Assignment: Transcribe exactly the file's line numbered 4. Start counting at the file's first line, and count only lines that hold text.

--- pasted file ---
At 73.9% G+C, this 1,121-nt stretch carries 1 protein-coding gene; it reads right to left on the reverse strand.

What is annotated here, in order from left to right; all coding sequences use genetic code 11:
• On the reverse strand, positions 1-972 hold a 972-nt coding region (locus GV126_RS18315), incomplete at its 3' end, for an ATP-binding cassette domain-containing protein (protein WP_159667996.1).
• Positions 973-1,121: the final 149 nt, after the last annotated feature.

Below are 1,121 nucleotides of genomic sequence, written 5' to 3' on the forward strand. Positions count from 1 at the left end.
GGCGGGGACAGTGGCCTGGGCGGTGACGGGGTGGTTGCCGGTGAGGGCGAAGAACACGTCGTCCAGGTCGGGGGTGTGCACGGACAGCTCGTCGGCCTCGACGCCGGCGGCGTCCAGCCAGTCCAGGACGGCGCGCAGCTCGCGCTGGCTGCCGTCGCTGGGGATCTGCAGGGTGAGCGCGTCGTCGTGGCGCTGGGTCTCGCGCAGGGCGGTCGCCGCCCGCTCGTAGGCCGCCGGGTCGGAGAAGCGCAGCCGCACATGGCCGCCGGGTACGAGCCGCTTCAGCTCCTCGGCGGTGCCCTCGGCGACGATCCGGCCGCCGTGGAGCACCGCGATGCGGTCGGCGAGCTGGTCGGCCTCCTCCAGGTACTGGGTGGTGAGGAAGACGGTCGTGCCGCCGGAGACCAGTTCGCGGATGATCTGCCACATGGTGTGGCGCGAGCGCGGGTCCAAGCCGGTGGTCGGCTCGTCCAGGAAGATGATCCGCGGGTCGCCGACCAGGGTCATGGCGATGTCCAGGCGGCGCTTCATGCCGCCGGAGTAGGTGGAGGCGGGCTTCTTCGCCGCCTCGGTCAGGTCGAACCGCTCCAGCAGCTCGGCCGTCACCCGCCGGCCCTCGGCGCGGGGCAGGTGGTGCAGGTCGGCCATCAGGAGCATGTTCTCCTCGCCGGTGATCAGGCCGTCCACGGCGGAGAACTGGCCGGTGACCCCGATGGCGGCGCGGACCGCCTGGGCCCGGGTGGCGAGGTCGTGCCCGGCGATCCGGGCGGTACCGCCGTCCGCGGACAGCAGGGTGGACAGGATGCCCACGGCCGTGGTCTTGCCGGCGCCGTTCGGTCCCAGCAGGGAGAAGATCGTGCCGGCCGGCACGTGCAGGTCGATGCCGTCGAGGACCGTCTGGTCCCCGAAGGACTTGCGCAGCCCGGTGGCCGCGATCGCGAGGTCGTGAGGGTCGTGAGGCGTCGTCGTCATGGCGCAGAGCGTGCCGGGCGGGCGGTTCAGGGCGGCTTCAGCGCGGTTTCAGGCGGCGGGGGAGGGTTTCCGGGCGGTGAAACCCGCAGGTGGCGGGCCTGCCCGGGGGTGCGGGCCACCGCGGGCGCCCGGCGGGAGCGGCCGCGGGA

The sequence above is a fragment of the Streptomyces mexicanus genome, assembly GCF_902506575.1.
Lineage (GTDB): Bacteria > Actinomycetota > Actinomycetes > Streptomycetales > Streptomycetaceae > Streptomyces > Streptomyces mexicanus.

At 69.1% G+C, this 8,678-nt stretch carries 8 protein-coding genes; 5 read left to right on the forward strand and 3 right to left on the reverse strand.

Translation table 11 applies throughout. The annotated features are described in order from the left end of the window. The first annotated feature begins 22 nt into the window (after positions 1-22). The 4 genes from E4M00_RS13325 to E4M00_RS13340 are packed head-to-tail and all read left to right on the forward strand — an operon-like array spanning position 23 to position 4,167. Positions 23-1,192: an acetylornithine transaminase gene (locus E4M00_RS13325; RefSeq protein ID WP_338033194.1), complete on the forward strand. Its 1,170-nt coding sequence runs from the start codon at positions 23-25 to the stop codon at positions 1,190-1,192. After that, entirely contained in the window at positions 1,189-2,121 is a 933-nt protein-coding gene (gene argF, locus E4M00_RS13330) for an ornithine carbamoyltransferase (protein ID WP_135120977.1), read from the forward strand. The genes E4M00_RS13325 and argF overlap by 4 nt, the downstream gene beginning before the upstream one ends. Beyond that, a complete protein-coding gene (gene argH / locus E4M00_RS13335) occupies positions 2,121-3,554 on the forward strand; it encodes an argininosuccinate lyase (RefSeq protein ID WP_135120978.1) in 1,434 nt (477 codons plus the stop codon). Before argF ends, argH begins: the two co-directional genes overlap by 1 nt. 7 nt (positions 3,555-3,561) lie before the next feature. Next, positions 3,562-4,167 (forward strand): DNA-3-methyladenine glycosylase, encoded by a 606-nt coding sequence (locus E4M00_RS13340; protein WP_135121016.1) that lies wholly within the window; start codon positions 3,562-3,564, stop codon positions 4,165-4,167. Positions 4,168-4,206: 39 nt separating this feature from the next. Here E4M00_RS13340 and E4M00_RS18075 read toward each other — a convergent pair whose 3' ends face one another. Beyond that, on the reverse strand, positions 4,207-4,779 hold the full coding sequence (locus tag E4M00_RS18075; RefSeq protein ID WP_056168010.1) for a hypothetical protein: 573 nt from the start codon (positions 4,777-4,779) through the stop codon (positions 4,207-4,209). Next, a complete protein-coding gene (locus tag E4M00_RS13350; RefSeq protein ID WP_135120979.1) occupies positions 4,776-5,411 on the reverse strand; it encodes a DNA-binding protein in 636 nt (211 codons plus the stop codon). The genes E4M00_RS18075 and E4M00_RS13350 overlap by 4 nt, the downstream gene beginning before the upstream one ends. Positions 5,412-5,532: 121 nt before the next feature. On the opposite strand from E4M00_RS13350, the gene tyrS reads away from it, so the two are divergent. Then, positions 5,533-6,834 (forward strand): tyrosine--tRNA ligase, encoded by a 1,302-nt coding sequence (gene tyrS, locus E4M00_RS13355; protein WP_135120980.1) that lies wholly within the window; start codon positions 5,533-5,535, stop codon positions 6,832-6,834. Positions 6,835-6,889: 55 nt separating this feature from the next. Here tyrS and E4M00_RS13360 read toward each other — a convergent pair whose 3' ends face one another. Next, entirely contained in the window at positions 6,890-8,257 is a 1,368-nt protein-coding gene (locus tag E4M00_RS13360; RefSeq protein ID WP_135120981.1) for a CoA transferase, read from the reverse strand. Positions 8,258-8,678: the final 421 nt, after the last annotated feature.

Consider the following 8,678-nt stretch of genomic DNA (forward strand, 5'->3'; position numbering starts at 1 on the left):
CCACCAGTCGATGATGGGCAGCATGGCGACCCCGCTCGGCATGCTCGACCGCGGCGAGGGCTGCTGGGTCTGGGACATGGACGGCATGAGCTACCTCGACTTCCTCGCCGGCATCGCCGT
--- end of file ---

• Positions 973-1,121: the final 149 nt, after the last annotated feature.